Trump’s electoral fiction floats free of verifiable reality. It is defended not so much by facts as by claims that someone else has made some claims. The sensibility is that something must be wrong because I feel it to be wrong, and I know others feel the same way. When political leaders such as Ted Cruz or Jim Jordan spoke like this, what they meant was: You believe my lies, which compels me to repeat them. Social media provides an infinity of apparent evidence for any conviction, especially one seemingly held by a president.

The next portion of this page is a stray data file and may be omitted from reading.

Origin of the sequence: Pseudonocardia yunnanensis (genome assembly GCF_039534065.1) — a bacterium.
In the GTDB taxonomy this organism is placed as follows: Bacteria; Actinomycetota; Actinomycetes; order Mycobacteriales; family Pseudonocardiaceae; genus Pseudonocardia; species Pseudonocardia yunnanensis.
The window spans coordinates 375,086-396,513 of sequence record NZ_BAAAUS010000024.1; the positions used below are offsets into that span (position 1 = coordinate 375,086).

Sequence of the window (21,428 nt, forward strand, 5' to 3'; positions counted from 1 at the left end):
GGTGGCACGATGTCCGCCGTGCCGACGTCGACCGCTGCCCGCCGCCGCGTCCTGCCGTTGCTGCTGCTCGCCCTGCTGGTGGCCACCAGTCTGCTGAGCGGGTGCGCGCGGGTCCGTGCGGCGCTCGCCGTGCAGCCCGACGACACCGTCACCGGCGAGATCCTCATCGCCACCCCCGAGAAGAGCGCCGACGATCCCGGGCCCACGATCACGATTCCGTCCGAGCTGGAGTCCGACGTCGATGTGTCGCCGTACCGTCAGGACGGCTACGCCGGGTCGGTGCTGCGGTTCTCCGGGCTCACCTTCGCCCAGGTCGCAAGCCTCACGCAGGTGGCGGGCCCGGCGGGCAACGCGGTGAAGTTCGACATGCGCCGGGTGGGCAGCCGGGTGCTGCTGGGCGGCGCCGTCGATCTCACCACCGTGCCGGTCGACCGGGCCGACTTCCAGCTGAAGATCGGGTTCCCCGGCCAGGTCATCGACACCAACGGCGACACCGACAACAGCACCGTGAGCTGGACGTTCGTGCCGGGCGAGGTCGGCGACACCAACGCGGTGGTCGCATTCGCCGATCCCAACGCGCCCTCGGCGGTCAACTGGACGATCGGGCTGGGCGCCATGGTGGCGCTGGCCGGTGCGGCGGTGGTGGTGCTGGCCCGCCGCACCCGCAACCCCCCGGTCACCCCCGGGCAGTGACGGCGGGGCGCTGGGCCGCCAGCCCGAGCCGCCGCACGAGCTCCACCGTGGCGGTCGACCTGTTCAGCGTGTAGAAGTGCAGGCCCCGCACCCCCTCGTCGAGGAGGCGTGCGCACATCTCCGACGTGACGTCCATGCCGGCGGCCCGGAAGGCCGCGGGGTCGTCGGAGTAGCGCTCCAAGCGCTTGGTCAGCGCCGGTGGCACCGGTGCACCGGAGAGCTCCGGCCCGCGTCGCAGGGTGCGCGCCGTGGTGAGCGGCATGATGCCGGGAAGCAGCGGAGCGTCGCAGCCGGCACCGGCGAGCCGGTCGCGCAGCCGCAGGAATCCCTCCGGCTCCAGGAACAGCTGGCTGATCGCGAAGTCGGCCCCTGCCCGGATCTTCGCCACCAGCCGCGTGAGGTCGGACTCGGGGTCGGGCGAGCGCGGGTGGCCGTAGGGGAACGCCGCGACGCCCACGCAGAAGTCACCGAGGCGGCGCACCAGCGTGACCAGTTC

[ANC spokesperson Jackson] Mthembu is upset that the Mail & Guardian has not accepted the official version of events: that the president enjoys full and unequivocal support, that his travel was part of a wider NEC mandate for senior leadership to prepare for the National General Council and that the president’s strike intervention was a logical follow-up to ANC calls for a resolution. What is interesting about his criticism is that he seems upset that the M&G has not simply taken at face value the ANC’s official explanations for these things, but added their own interpretation, analysis and reporting. Is this conscious naiveté, is it just bluster, or does he seriously think that political journalism is about reproducing ANC statements? What is one to make of this sweeping statement: “The ANC NEC, including President Zuma, enjoys the full confidence of the entire members, its branches, its regions and its provinces”? This is a claim so ludicrous, so patently ridiculous, that it stretches Mthembu’s credibility way beyond its limits. Does he expect the media just to repeat that? – Anton HarberBACK TO TOP